"TIMOTHY MCDONALD: But I guess - you just made the claim that country people are being harmed by these wind farms, but at the same time you're saying that the research isn't there to show one way or the other. I'm just trying to reconcile those two points. 
SARAH LAURIE: Well they're reporting serious harm to their doctors. Their doctors are reporting harm, their psychologists are reporting harm. The individuals are reporting harm to a series of Senate inquiries and nothing is being done.
The fact that it's not getting in the peer reviewed published journals doesn't mean the harm isn't happening."
Some Claims Really Need Evidence

You can make any claim you want. But some claims need to be backed with evidence. If, for instance, you travel to a community considering a wind farm development, and you tell them that the wind farm is going to give them autism, one might expect there to be strong evidence in support of that claim, rather a simple absence of evidence against it.

Or, if someone with cancer needs treatment, and you tell them that magic water will heal them, simply throwing up your hands and saying 'welp, there's no evidence I'm wrong!' doesn't cut it.

Be Clear About The Burden of Proof

An irksome feature of the NHMRC's report into wind farms and health was the exclusion of social and psychological issues.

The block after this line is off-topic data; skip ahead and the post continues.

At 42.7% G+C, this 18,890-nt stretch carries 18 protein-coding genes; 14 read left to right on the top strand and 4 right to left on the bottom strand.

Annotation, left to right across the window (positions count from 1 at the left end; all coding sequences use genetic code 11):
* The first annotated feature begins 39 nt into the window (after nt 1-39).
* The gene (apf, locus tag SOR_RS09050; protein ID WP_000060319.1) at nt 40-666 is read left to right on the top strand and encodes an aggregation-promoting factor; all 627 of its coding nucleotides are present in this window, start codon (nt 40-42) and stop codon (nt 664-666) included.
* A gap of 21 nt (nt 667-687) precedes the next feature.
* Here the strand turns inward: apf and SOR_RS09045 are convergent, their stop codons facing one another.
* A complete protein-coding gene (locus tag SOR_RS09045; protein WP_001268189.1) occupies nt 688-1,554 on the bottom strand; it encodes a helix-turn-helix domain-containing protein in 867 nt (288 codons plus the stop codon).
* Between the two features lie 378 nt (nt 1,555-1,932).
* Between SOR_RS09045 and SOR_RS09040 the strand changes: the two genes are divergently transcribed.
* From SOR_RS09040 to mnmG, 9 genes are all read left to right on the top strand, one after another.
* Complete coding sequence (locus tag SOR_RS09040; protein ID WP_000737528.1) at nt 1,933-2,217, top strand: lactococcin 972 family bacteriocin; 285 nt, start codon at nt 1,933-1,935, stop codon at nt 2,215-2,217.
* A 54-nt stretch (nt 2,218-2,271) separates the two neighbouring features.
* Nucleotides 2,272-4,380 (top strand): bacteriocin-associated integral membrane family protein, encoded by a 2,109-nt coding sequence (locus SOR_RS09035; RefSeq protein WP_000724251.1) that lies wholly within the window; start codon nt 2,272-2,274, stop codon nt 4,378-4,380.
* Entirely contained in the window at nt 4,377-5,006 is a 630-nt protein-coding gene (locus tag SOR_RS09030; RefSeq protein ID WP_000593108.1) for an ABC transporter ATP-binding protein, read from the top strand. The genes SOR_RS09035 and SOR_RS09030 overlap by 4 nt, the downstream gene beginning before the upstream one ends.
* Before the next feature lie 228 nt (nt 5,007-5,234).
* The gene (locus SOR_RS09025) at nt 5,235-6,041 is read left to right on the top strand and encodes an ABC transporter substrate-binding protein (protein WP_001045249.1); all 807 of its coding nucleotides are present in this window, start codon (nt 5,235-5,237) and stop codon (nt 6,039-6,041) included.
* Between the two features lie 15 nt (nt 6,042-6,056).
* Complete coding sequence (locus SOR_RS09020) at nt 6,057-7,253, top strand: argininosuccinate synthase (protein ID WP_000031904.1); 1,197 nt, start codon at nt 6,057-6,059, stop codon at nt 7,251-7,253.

There's no consideration of the impact of lobby groups that exist outside academia or the medical profession, and consequently, aren't bound by the need for evidence. It's hard to skirt around the fact that despite there being no evidence for homeopathy or 'wind turbine syndrome', both claims have incredible cut-through, due largely to the fact that people accept those claims based on value systems and world-view, rather than quantity of evidence.

This might be something the NHMRC could consider in the future. It's inevitable that an established and quantified absence of evidence is no barrier to people travelling to a town and trying to instil fear of wind energy, or other people trying to sell magic water as a cure for cancer.

Why not understand and pre-empt this, when trying to arm the community against misinformation? 


  1. Once again you have hit the nail straight on the head with this piece ( does the impact of hammer on nail in Australia cause me to hear the infrasound here in Canada ? ) :)

  2. The summary statement in the NHMRC information paper says it all "There were no health conditions for which there was reliable evidence that homeopathy was effective. No good-quality, well-designed studies with enough participants for a meaningful result reported either that homeopathy caused greater health improvements than a substance with no effect on the health condition (placebo), or that homeopathy caused health improvements equal to those of another treatment.".

    To have a look at some of the basic calculations, as beautifully outlined by Edzard Ernst (although no doubt I'll misquote, not having it in front of me, but I highly recommend his book too, as an aside), for there to reliably be even one active molecule remaining in a homeopathic preparation, you would need to have at least a thousand universes, or a pill so big it would reach from the Earth to the sun.

    Lewandowsky also writes well on the use and retention of misinformation.

    Oh the power of the Dunning-Kruger effect.